But context matters: expatriates in and from different places, at different times and in different kinds of organizations present different challenges for SIEs which impacts the extent of required personal initiative, their work experiences and career trajectories (Andresen, Pattie, & Hippler, 2020). For instance, diverse dangers in physically (COVID-19 pandemic, terrorism) or psychological environments have a substantial impact on SIEs’ behaviors, attitudes and careers (Bader, Schuster, & Dickmann, 2019). In most of SIE research samples are mixed, allowing us to draw only limited conclusions about the relevance and influence of contextual factors. This impedes the systematic comparison and integration of SIE knowledge. Thus, the role of context and its impact on SIEs’ career-related decisions and behaviours needs further exploration.  

Call for Papers

Submissions to the Special Issue are open to participants attending the 2nd International Conference on Self-Initiated Expatriation and all other authors. Submissions to CDI open 30th April 2022 and the submission due date is 30th July 2022.

Please submit enquiries to

Submissions should be made through ScholarOne Manuscripts:

Specific details on the format for submitted manuscripts can be found at the journal’s website  

Please direct any general questions about the journal or any administrative matters to the Editor, Professor Jim Jawahar (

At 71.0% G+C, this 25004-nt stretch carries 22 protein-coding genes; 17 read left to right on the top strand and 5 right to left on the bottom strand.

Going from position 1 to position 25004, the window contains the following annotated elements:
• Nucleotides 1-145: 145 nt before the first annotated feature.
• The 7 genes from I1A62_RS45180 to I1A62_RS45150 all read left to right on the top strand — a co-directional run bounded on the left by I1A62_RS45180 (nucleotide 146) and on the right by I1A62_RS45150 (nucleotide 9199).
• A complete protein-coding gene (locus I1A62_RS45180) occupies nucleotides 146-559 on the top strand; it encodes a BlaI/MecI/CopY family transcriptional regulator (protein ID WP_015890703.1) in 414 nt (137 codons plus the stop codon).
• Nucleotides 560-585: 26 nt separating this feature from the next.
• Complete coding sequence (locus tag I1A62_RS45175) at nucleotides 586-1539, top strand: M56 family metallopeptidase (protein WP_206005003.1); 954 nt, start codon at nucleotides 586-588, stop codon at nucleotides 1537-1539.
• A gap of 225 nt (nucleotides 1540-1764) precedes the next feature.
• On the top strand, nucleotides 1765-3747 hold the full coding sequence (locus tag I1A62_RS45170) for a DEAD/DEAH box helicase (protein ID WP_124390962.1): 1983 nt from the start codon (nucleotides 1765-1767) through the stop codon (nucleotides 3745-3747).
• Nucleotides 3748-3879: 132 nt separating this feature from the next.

Illustrative topics  

Exemplary research questions within the intended scope of this Special Issue include, but are not limited to, the following: 

1. Contextual influences of space on SIEs 

  • How are home and host country conditions impacting on self-initiated expatriation? 
  • How is the quality of the host environment shaping the experiences and career journeys of SIEs?  
  • What is the role of physical threats (COVID-19; crime, terrorism, nature) and psychological dangers (fear, anxiety, stress induced by the context) shaping the career patterns of SIEs? 

2. Contextual influence of time on SIEs 

  • How does the temporality of contextual conditions influence the life-course and career patterns of SIEs?  
  • What are the longitudinal effects of accumulation, transfer and utilization of career and human capital of SIEs? 
  • How does context shape the careers of self-initiated repatriates? 

3. Contextual influence of institutions on SIEs 

  • How do macro-societal factors, including economic circumstances, labour and immigration laws and institutional arrangements influence the careers of self-initiated expatriates? 
  • How do occupational patterns, regulations and customs affect SIEs and their careers? 
  • How do organizational configurations, HR approaches and culture shape SIEs’ attitudes and behaviours in relation to their careers?